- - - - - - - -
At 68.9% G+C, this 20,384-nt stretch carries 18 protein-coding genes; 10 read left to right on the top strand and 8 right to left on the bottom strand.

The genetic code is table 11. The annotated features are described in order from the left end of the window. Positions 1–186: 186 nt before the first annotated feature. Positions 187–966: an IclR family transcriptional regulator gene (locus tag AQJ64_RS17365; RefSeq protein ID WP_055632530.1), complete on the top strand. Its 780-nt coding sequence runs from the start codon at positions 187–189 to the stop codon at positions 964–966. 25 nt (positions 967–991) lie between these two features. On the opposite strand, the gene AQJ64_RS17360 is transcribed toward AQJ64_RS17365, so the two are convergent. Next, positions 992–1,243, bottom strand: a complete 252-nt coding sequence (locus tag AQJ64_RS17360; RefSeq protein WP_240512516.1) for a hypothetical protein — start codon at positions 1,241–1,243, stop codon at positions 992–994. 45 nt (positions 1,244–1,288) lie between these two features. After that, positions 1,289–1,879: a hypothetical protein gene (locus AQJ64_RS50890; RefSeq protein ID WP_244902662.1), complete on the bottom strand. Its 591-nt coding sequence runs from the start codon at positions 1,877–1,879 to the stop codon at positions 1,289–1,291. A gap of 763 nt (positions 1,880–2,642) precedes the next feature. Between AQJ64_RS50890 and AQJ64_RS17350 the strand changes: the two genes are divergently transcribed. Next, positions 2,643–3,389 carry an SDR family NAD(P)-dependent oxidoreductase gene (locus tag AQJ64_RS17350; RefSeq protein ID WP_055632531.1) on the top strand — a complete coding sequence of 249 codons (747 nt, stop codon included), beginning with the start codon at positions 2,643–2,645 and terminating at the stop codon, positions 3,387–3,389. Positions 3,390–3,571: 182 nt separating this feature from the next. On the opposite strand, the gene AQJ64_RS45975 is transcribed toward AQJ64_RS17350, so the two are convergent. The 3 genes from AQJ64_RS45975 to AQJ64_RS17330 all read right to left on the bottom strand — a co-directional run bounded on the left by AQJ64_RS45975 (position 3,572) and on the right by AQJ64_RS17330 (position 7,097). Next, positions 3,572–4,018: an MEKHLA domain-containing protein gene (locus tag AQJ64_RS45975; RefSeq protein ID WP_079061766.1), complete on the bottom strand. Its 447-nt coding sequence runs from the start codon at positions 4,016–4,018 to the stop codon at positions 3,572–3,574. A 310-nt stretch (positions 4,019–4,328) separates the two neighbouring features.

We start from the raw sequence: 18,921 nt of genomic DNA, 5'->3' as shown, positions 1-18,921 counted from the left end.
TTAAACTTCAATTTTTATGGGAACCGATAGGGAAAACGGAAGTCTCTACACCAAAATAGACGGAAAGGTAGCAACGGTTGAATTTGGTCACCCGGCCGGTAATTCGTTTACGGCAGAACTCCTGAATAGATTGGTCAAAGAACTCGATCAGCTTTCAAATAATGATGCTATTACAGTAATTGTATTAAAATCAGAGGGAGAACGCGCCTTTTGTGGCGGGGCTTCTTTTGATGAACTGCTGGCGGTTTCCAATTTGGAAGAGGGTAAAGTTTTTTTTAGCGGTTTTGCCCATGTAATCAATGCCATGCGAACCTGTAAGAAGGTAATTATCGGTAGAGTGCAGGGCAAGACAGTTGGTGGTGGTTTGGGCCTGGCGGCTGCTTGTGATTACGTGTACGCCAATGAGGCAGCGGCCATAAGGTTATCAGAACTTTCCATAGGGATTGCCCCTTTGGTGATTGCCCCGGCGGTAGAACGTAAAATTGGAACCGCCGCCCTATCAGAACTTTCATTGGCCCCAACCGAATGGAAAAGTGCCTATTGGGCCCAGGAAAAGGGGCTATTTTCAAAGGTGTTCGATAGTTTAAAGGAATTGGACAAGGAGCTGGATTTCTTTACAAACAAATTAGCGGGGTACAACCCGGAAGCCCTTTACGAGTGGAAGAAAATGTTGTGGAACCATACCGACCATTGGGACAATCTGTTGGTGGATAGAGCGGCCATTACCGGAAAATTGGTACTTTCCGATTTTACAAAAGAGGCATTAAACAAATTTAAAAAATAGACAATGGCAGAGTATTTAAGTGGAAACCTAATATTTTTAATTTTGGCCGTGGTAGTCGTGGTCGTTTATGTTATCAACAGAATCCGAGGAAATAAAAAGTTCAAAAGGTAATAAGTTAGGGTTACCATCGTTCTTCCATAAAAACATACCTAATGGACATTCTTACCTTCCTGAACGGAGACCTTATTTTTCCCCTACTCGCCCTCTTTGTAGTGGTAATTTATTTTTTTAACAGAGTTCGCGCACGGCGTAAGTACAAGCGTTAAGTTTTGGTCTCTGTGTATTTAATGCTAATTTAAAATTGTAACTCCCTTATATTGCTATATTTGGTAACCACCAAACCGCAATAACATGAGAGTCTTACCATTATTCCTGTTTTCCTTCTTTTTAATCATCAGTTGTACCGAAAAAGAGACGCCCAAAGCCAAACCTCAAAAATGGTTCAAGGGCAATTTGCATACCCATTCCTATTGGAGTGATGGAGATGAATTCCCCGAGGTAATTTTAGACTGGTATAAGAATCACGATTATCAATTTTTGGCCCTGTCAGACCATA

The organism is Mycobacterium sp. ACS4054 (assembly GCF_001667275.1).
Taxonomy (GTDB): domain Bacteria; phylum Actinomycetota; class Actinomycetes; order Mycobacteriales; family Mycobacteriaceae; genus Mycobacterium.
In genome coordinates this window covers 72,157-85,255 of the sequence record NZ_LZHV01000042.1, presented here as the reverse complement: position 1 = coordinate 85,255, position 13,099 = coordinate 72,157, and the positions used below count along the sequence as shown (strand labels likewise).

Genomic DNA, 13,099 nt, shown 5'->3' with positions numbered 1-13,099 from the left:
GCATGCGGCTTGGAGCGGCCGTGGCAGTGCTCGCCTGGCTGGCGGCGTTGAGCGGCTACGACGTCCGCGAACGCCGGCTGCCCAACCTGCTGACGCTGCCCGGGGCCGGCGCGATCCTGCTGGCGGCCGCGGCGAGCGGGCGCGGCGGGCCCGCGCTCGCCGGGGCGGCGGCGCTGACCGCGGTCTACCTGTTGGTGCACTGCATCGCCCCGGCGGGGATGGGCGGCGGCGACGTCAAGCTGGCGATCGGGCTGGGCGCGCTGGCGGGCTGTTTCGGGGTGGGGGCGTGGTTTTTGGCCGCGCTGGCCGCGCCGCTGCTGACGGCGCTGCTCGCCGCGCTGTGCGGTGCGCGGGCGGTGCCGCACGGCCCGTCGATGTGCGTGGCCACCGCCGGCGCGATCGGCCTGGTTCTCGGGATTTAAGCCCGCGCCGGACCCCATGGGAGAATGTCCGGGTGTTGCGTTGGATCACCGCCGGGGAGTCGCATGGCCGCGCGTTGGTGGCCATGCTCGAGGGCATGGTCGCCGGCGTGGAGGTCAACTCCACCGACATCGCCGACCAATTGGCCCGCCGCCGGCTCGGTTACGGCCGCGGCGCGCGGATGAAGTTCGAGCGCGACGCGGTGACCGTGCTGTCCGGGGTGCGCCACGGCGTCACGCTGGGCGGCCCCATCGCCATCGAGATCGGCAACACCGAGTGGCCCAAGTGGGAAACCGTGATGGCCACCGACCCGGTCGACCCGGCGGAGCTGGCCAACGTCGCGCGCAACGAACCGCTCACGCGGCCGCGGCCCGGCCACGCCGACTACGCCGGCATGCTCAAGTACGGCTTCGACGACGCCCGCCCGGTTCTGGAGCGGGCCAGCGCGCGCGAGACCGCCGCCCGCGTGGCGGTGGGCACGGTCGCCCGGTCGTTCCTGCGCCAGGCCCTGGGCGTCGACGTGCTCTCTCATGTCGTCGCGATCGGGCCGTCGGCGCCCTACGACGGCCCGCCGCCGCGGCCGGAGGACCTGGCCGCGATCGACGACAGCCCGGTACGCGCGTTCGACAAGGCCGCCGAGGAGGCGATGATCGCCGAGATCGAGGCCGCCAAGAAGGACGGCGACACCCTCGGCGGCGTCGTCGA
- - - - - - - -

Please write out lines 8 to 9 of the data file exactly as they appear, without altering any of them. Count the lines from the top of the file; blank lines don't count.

Genomic DNA, 13,099 nt, shown 5'->3' with positions numbered 1-13,099 from the left:
GCATGCGGCTTGGAGCGGCCGTGGCAGTGCTCGCCTGGCTGGCGGCGTTGAGCGGCTACGACGTCCGCGAACGCCGGCTGCCCAACCTGCTGACGCTGCCCGGGGCCGGCGCGATCCTGCTGGCGGCCGCGGCGAGCGGGCGCGGCGGGCCCGCGCTCGCCGGGGCGGCGGCGCTGACCGCGGTCTACCTGTTGGTGCACTGCATCGCCCCGGCGGGGATGGGCGGCGGCGACGTCAAGCTGGCGATCGGGCTGGGCGCGCTGGCGGGCTGTTTCGGGGTGGGGGCGTGGTTTTTGGCCGCGCTGGCCGCGCCGCTGCTGACGGCGCTGCTCGCCGCGCTGTGCGGTGCGCGGGCGGTGCCGCACGGCCCGTCGATGTGCGTGGCCACCGCCGGCGCGATCGGCCTGGTTCTCGGGATTTAAGCCCGCGCCGGACCCCATGGGAGAATGTCCGGGTGTTGCGTTGGATCACCGCCGGGGAGTCGCATGGCCGCGCGTTGGTGGCCATGCTCGAGGGCATGGTCGCCGGCGTGGAGGTCAACTCCACCGACATCGCCGACCAATTGGCCCGCCGCCGGCTCGGTTACGGCCGCGGCGCGCGGATGAAGTTCGAGCGCGACGCGGTGACCGTGCTGTCCGGGGTGCGCCACGGCGTCACGCTGGGCGGCCCCATCGCCATCGAGATCGGCAACACCGAGTGGCCCAAGTGGGAAACCGTGATGGCCACCGACCCGGTCGACCCGGCGGAGCTGGCCAACGTCGCGCGCAACGAACCGCTCACGCGGCCGCGGCCCGGCCACGCCGACTACGCCGGCATGCTCAAGTACGGCTTCGACGACGCCCGCCCGGTTCTGGAGCGGGCCAGCGCGCGCGAGACCGCCGCCCGCGTGGCGGTGGGCACGGTCGCCCGGTCGTTCCTGCGCCAGGCCCTGGGCGTCGACGTGCTCTCTCATGTCGTCGCGATCGGGCCGTCGGCGCCCTACGACGGCCCGCCGCCGCGGCCGGAGGACCTGGCCGCGATCGACGACAGCCCGGTACGCGCGTTCGACAAGGCCGCCGAGGAGGCGATGATCGCCGAGATCGAGGCCGCCAAGAAGGACGGCGACACCCTCGGCGGCGTCGTCGA